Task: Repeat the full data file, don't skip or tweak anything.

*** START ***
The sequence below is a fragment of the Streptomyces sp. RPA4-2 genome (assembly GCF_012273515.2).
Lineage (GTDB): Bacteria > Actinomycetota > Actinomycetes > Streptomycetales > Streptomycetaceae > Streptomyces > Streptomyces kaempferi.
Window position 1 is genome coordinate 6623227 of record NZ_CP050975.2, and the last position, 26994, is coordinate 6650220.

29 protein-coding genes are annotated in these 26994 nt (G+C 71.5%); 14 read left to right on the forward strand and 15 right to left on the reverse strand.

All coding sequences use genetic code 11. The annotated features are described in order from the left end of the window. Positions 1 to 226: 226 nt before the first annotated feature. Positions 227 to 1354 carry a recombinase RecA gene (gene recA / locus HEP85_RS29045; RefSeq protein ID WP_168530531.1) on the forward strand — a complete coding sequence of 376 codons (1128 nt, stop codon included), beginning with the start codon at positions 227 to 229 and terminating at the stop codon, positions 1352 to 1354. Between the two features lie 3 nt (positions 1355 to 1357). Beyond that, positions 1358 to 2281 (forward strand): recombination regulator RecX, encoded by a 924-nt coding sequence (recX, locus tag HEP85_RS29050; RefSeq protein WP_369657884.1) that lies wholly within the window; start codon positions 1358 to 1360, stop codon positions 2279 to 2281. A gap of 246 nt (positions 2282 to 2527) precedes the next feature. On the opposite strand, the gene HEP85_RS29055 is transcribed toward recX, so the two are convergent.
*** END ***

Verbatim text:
The sequence below is a fragment of the Streptomyces sp. RPA4-2 genome (assembly GCF_012273515.2).
Lineage (GTDB): Bacteria > Actinomycetota > Actinomycetes > Streptomycetales > Streptomycetaceae > Streptomyces > Streptomyces kaempferi.
Window position 1 is genome coordinate 6623227 of record NZ_CP050975.2, and the last position, 26994, is coordinate 6650220.

29 protein-coding genes are annotated in these 26994 nt (G+C 71.5%); 14 read left to right on the forward strand and 15 right to left on the reverse strand.

All coding sequences use genetic code 11. The annotated features are described in order from the left end of the window. Positions 1 to 226: 226 nt before the first annotated feature. Positions 227 to 1354 carry a recombinase RecA gene (gene recA / locus HEP85_RS29045; RefSeq protein ID WP_168530531.1) on the forward strand — a complete coding sequence of 376 codons (1128 nt, stop codon included), beginning with the start codon at positions 227 to 229 and terminating at the stop codon, positions 1352 to 1354. Between the two features lie 3 nt (positions 1355 to 1357). Beyond that, positions 1358 to 2281 (forward strand): recombination regulator RecX, encoded by a 924-nt coding sequence (recX, locus tag HEP85_RS29050; RefSeq protein WP_369657884.1) that lies wholly within the window; start codon positions 1358 to 1360, stop codon positions 2279 to 2281. A gap of 246 nt (positions 2282 to 2527) precedes the next feature. On the opposite strand, the gene HEP85_RS29055 is transcribed toward recX, so the two are convergent.